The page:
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Written Answers. - Medical Indemnity Insurance.

Wednesday, 18 December 2002

Dáil Éireann Debate
Vol. 559 No. 6

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 189. Mr. Allen Information on Bernard Allen Zoom on Bernard Allen  asked the Minister for Health and Children Information on Micheál Martin Zoom on Micheál Martin  in relation to the proposed enterprise liability for medical indemnity, if his Department proposes to assume responsibility for historic liabilities where there may be a shortfall of insurance funds to meet those liabilities in view of the fact that changes may result in Irish doctors being faced with the liability for historic claims arising from both public and private practice and also Irish patients' claims not being met. [27013/02]

Minister for Health and Children (Mr. Martin): Information on Micheál Martin Zoom on Micheál Martin The issue of historic liabilities of the mutual defence bodies is one that remains to be resolved. The MDU and the MPS have historically offered cover to their members on an occurrence basis. This means that they are liable for the costs of a claim whenever it arises provided the doctor concerned was a member when the event giving rise [1568]to the claim occurred. This open-ended cover means that each year the defence bodies receive claims relating to events which occurred many years before. Their long experience of the business of providing professional indemnity cover for doctors should enable them to anticipate the pattern and cost of claims against their members. It is then their responsibility to price the level of their subscriptions accordingly. If the defence bodies are unable to fully fund their historic liabilities it is because they have either failed to properly reserve for them or have not charged the appropriate subscription or a combination of both.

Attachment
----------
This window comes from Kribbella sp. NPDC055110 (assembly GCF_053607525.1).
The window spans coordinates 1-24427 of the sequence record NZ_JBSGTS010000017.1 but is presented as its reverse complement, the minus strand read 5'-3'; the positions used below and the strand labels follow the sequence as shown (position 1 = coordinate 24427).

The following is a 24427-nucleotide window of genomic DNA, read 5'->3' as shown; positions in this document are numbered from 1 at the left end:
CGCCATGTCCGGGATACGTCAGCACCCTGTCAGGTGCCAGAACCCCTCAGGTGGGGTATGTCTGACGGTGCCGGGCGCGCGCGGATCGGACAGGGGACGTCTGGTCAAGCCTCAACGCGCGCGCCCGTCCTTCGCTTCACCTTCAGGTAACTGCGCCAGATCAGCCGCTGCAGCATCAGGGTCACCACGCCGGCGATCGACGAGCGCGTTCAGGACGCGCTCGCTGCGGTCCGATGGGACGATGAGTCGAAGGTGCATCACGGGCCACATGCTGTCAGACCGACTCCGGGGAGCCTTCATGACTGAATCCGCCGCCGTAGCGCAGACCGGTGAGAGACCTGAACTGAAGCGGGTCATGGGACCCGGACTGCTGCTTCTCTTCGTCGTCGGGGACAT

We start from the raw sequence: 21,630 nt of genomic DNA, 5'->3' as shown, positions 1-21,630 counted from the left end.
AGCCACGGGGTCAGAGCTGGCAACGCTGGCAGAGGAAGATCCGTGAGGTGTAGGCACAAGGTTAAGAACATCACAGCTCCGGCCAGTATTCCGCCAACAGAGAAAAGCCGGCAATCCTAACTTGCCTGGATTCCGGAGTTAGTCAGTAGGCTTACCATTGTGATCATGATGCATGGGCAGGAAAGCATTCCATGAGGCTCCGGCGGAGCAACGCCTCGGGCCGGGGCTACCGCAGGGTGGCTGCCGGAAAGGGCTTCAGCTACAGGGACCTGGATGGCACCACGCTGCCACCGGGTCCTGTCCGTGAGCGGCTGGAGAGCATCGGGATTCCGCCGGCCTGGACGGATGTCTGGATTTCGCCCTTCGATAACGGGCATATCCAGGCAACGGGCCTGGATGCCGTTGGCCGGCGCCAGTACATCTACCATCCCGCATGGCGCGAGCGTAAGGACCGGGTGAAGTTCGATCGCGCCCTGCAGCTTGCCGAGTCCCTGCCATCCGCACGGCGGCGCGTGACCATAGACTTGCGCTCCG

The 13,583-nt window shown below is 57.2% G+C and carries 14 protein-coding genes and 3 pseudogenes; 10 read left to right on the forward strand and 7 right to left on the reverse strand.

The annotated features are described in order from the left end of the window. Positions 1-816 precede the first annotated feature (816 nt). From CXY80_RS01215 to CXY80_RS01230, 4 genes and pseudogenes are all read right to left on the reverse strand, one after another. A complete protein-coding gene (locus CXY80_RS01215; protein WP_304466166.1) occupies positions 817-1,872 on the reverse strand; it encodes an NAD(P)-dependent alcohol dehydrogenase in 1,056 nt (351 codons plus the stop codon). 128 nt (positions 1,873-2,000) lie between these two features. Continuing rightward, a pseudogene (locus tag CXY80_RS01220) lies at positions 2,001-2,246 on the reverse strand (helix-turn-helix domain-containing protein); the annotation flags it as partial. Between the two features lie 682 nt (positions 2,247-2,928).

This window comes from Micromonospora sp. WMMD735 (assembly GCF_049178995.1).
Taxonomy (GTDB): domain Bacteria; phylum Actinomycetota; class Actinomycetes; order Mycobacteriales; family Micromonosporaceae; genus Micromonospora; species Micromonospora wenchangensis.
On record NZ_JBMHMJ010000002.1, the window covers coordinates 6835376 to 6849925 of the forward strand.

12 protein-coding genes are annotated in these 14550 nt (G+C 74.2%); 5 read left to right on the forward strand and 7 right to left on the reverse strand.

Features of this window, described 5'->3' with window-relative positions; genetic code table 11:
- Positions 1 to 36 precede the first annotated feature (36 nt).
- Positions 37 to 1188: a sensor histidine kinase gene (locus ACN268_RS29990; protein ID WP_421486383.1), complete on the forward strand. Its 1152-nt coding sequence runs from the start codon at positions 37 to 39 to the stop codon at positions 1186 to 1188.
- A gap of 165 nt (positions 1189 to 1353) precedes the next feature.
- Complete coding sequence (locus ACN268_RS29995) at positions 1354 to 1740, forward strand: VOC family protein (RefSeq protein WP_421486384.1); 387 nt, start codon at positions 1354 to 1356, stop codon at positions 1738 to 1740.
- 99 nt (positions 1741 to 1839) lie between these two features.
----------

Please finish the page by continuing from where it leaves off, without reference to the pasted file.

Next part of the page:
These liabilities remain the responsibility of the defence bodies. It is a matter for them to determine how they will finance them following the introduction of enterprise liability. I am not aware of any suggestion that the burden of financing them will fall on consultants in private practice. The unique feature of the defence bodies is that they exist as mutual organisations formed for the defence of all of their members' interests. The suggestion that one relatively small group of members should shoulder a disproportionate share of the liabilities of a large mutual organisation would be entirely at odds with the history and tradition of these bodies.

I do not see that the introduction of enterprise liability will have any adverse effect on the practice of private medicine in Ireland. In fact it should lead to a reduction in the indemnity costs of many specialties. I acknowledge that complex changes of the nature represented by enterprise liability can have unanticipated indirect consequences. I have repeatedly stated that I will be monitoring the situation closely and that I will liaise with organisations representing the medical profession and the independent hospital sector to ensure that the introduction of enterprise liability does not adversely affect the interdependence between the public and private hospital systems.

Question No. 190 answered with Question No. 171.

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